With this week's launch of Abbott Mead Vickers BBDO's latest Guinness ad, "Compton cowboys", Campaign revists some of the classic campaigns for the black stuff. In no particular order...
The Society of Elegant Persons of the Congo (or Sapeurs) are the centrepiece of this vibrant 2014 ad for Guinness. These men, who are hardworking manual labourers during the day (the ad conveys the heat and dirt of their work), become sartorially elegant by night.
"Merci" was just one of a series of "Made of more" short TV ads designed to celebrate the character of Rugby Union players. Toulon's love for Jonny Wilkinson is arguably the most touching, not least because the notion of the French adoring a Brit is atypical.
Often topping polls for the "best ad ever made", 1999's "Surfer" carried Guinness' "Good things come to those who wait" message with elan. The Jonathan Glazer-directed miniature epic featured a group of surfers waiting for that perfect wave. When they caught it, the use of groundbreaking CGI created an amazingly visceral effect of actual white horses augmenting the effect of a furious sea.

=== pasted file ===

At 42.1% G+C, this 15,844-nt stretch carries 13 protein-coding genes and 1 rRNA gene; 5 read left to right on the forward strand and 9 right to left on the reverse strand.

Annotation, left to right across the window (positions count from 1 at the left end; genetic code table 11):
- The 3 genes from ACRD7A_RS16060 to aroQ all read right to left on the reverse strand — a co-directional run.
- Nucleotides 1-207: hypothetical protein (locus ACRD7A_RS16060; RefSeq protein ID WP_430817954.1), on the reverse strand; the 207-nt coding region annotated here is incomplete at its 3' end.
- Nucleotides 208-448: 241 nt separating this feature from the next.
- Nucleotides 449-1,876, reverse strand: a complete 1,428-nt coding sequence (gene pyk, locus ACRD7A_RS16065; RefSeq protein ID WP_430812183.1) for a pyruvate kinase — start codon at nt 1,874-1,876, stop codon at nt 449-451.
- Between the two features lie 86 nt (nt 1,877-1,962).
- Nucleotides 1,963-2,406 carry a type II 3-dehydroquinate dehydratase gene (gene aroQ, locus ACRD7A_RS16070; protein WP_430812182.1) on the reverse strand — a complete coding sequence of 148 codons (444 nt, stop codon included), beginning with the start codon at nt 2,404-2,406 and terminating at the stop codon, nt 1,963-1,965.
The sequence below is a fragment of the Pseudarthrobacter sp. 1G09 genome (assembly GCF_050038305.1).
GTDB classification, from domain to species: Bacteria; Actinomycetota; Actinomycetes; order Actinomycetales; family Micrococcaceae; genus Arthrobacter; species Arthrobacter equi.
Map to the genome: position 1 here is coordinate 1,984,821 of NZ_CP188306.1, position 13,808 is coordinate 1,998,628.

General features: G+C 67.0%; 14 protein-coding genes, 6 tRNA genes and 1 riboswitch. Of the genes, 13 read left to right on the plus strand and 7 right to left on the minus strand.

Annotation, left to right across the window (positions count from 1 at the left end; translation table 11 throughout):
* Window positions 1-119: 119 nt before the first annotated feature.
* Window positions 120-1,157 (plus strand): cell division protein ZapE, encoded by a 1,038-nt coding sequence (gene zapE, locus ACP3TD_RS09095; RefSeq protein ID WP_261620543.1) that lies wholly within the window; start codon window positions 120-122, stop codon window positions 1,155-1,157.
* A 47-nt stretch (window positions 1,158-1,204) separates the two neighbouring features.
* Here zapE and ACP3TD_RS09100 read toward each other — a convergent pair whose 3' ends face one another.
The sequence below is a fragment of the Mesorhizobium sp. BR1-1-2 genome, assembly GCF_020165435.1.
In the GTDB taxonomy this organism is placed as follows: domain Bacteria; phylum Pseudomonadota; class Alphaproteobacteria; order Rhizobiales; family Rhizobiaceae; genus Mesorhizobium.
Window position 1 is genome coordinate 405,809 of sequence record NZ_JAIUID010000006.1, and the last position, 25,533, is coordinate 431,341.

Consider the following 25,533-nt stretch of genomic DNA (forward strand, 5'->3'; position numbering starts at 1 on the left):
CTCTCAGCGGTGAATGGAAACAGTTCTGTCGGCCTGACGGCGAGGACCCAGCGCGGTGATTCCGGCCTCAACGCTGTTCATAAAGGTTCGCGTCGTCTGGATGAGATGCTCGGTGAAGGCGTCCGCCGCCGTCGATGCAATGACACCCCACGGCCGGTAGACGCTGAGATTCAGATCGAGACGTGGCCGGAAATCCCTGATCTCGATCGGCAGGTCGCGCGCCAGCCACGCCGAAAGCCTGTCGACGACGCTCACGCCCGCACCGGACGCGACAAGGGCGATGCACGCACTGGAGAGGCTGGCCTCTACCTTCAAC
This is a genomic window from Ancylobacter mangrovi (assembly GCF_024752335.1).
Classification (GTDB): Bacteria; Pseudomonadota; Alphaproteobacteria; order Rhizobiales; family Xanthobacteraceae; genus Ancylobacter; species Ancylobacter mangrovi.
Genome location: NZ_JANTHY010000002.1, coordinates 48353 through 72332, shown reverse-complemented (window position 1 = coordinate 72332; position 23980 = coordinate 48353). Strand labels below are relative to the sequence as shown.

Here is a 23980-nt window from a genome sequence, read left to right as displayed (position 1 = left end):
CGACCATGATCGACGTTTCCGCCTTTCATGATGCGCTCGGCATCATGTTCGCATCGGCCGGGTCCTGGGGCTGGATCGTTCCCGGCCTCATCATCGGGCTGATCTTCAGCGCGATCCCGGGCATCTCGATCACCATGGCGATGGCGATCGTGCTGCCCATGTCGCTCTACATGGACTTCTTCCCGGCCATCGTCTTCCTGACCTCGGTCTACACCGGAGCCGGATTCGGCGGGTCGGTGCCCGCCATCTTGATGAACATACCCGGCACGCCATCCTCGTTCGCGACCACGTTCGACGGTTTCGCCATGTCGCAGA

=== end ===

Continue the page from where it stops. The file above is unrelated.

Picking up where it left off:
Starting with three stout-swilling mates in a pub, this ad turns the clock back, quite literally, sending the action to the dawn of time, the dinosaurs, all the way to three fish that have developed rudimentary legs, standing at the water's edge (riffing off the ad's opening image of the three blokes) sipping the water and exclaiming: "Eurgh."
This film stars Michael Fassbender, who pouts and struts his way across the UK before swimming across the Atlantic, storming moodily through New York and into a bar. It looks like he's there to beat up a man he stands and glares at. "Sorry," he says, and the two are reconciled.
Another water-themed Glazer-directed ad, this one was the predecessor to "Surfer", but again features an ageing sportsman. This time it's an old Italian man who takes part in an annual swimming race from an offshore buoy to his brother's waterfront pub.
1994's Irish classic sees a man dancing around in anticipation of his pint glass being slowly filled with draught Guinness. For months afterwards, his dance was much imitated in pubs across Ireland and the UK.